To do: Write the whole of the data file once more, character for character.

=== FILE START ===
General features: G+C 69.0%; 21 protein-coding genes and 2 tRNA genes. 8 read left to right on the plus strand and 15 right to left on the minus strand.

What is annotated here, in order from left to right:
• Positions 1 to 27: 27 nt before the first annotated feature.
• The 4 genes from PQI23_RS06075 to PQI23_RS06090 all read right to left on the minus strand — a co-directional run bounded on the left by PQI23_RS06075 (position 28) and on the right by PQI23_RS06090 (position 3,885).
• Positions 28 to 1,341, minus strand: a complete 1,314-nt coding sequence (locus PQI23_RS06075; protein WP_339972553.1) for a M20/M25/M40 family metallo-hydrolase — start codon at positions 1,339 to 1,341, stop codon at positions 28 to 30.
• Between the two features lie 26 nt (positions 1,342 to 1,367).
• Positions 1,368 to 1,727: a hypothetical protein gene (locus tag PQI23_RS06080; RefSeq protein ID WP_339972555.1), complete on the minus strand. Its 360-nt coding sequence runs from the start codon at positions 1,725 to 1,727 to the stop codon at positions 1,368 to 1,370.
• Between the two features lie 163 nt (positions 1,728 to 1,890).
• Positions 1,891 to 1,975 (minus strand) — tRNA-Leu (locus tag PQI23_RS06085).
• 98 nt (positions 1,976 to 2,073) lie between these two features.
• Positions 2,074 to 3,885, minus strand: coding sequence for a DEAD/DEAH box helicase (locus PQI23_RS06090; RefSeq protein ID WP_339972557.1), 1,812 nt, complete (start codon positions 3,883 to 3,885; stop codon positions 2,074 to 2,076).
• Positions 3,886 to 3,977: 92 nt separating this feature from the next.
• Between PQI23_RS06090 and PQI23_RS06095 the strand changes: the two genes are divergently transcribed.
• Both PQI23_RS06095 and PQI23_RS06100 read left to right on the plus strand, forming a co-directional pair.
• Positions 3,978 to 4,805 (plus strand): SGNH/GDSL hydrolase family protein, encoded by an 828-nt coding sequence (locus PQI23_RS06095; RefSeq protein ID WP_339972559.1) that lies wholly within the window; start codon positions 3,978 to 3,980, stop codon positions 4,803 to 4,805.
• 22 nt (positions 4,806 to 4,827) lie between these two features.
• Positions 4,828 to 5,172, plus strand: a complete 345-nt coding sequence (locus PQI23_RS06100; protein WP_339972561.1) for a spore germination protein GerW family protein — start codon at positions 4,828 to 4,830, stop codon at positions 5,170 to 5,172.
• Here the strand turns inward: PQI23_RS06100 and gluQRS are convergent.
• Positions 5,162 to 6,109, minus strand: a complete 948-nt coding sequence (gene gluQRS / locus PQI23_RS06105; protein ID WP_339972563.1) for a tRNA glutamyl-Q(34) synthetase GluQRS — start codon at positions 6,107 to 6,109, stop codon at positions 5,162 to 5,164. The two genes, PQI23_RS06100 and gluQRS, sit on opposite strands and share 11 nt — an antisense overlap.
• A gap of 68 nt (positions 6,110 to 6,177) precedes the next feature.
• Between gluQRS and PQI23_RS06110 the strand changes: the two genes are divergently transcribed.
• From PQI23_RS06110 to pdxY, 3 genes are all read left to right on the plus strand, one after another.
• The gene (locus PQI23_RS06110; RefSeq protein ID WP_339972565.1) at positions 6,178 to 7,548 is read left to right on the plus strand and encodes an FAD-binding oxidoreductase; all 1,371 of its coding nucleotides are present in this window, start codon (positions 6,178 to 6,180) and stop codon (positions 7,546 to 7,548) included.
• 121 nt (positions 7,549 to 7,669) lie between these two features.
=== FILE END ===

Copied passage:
General features: G+C 69.0%; 21 protein-coding genes and 2 tRNA genes. 8 read left to right on the plus strand and 15 right to left on the minus strand.

What is annotated here, in order from left to right:
• Positions 1 to 27: 27 nt before the first annotated feature.
• The 4 genes from PQI23_RS06075 to PQI23_RS06090 all read right to left on the minus strand — a co-directional run bounded on the left by PQI23_RS06075 (position 28) and on the right by PQI23_RS06090 (position 3,885).
• Positions 28 to 1,341, minus strand: a complete 1,314-nt coding sequence (locus PQI23_RS06075; protein WP_339972553.1) for a M20/M25/M40 family metallo-hydrolase — start codon at positions 1,339 to 1,341, stop codon at positions 28 to 30.
• Between the two features lie 26 nt (positions 1,342 to 1,367).
• Positions 1,368 to 1,727: a hypothetical protein gene (locus tag PQI23_RS06080; RefSeq protein ID WP_339972555.1), complete on the minus strand. Its 360-nt coding sequence runs from the start codon at positions 1,725 to 1,727 to the stop codon at positions 1,368 to 1,370.
• Between the two features lie 163 nt (positions 1,728 to 1,890).
• Positions 1,891 to 1,975 (minus strand) — tRNA-Leu (locus tag PQI23_RS06085).
• 98 nt (positions 1,976 to 2,073) lie between these two features.
• Positions 2,074 to 3,885, minus strand: coding sequence for a DEAD/DEAH box helicase (locus PQI23_RS06090; RefSeq protein ID WP_339972557.1), 1,812 nt, complete (start codon positions 3,883 to 3,885; stop codon positions 2,074 to 2,076).
• Positions 3,886 to 3,977: 92 nt separating this feature from the next.
• Between PQI23_RS06090 and PQI23_RS06095 the strand changes: the two genes are divergently transcribed.
• Both PQI23_RS06095 and PQI23_RS06100 read left to right on the plus strand, forming a co-directional pair.
• Positions 3,978 to 4,805 (plus strand): SGNH/GDSL hydrolase family protein, encoded by an 828-nt coding sequence (locus PQI23_RS06095; RefSeq protein ID WP_339972559.1) that lies wholly within the window; start codon positions 3,978 to 3,980, stop codon positions 4,803 to 4,805.
• 22 nt (positions 4,806 to 4,827) lie between these two features.
• Positions 4,828 to 5,172, plus strand: a complete 345-nt coding sequence (locus PQI23_RS06100; protein WP_339972561.1) for a spore germination protein GerW family protein — start codon at positions 4,828 to 4,830, stop codon at positions 5,170 to 5,172.
• Here the strand turns inward: PQI23_RS06100 and gluQRS are convergent.
• Positions 5,162 to 6,109, minus strand: a complete 948-nt coding sequence (gene gluQRS / locus PQI23_RS06105; protein ID WP_339972563.1) for a tRNA glutamyl-Q(34) synthetase GluQRS — start codon at positions 6,107 to 6,109, stop codon at positions 5,162 to 5,164. The two genes, PQI23_RS06100 and gluQRS, sit on opposite strands and share 11 nt — an antisense overlap.
• A gap of 68 nt (positions 6,110 to 6,177) precedes the next feature.
• Between gluQRS and PQI23_RS06110 the strand changes: the two genes are divergently transcribed.
• From PQI23_RS06110 to pdxY, 3 genes are all read left to right on the plus strand, one after another.
• The gene (locus PQI23_RS06110; RefSeq protein ID WP_339972565.1) at positions 6,178 to 7,548 is read left to right on the plus strand and encodes an FAD-binding oxidoreductase; all 1,371 of its coding nucleotides are present in this window, start codon (positions 6,178 to 6,180) and stop codon (positions 7,546 to 7,548) included.
• 121 nt (positions 7,549 to 7,669) lie between these two features.